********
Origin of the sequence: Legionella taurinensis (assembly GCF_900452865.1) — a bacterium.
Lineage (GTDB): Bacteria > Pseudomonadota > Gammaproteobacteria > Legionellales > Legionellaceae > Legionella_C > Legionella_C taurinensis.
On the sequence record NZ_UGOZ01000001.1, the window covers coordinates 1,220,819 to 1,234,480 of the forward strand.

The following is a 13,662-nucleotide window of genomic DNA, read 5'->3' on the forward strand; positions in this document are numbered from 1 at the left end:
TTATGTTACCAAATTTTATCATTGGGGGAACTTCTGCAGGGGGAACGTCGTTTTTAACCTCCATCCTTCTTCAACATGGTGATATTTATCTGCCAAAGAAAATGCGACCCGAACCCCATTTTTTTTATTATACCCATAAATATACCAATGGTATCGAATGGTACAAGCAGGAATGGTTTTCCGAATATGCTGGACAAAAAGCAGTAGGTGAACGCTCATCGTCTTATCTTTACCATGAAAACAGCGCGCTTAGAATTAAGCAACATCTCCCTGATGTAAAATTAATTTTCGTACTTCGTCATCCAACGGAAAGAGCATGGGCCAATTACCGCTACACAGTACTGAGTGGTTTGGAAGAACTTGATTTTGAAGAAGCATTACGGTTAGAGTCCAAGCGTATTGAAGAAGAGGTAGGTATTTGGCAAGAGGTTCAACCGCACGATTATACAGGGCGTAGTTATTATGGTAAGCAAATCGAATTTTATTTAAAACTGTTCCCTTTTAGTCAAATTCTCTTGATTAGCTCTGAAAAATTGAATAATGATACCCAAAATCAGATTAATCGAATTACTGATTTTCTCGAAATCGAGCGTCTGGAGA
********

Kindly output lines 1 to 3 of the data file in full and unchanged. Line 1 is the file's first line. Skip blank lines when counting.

Origin of the sequence: Legionella taurinensis (assembly GCF_900452865.1) — a bacterium.
Lineage (GTDB): Bacteria > Pseudomonadota > Gammaproteobacteria > Legionellales > Legionellaceae > Legionella_C > Legionella_C taurinensis.
On the sequence record NZ_UGOZ01000001.1, the window covers coordinates 1,220,819 to 1,234,480 of the forward strand.